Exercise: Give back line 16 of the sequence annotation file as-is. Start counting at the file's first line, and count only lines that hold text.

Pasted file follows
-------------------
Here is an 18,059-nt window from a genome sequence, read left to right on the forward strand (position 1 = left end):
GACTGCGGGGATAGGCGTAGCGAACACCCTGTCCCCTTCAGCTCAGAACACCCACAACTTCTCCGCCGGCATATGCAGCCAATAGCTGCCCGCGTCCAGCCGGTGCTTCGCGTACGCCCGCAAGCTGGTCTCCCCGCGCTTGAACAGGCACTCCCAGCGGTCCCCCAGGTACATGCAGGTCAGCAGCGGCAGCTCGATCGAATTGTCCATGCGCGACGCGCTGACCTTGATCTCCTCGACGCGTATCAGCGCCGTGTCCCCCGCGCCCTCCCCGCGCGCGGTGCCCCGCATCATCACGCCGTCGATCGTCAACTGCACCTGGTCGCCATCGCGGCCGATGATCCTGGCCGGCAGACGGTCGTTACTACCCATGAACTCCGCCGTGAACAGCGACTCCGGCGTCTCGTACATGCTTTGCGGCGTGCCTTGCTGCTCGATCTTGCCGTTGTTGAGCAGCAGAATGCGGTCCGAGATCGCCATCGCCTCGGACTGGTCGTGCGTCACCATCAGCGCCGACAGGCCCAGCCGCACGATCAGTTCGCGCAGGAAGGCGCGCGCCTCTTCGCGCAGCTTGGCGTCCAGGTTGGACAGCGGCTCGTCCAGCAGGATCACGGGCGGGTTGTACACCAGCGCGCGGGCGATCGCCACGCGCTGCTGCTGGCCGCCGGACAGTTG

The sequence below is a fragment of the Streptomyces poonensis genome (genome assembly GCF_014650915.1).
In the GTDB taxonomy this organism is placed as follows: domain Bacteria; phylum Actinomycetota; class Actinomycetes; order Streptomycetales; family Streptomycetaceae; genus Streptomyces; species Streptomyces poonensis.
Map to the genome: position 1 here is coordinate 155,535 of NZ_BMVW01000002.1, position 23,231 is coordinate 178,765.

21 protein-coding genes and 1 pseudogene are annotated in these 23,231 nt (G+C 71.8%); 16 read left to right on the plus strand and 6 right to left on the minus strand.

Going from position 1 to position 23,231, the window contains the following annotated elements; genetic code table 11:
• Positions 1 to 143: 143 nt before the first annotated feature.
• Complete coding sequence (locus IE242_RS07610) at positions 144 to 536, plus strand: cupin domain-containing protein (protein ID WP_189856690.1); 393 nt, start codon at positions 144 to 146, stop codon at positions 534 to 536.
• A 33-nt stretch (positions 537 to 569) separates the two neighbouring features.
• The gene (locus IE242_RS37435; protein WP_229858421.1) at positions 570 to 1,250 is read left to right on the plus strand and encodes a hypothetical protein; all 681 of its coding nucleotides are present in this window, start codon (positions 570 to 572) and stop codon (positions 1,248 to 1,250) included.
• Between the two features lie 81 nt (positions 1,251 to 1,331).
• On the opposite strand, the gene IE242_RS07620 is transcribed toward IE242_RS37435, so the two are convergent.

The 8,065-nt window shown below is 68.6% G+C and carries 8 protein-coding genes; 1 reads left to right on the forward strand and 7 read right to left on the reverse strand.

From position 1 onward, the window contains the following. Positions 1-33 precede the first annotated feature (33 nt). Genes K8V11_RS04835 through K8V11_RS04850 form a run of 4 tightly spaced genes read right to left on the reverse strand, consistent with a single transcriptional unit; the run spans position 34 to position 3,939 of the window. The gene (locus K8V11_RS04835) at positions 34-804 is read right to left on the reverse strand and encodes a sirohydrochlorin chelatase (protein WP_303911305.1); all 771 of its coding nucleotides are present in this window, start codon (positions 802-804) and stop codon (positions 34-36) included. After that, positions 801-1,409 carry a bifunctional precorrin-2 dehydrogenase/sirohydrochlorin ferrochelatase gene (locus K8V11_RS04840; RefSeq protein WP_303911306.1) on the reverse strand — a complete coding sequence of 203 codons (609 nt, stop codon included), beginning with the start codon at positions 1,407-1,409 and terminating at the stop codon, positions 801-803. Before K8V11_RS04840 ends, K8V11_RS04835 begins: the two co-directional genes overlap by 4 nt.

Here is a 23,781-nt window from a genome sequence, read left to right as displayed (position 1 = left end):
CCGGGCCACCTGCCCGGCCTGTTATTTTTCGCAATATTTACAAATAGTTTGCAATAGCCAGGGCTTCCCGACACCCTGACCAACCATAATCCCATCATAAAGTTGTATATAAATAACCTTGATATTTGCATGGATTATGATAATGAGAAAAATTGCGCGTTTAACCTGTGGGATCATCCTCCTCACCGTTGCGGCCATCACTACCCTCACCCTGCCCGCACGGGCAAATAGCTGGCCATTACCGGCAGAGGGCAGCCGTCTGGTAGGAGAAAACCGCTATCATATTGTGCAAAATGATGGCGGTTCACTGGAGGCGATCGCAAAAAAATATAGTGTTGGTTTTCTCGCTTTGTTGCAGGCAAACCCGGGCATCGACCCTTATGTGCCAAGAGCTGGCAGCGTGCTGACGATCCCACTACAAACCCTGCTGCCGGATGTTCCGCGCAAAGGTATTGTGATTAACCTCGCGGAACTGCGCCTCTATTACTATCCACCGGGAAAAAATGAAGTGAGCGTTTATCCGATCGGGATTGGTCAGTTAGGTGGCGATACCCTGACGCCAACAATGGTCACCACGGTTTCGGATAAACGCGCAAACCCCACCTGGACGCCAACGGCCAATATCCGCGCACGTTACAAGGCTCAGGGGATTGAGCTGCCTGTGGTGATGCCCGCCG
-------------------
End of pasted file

Here is a 23,781-nt window from a genome sequence, read left to right as displayed (position 1 = left end):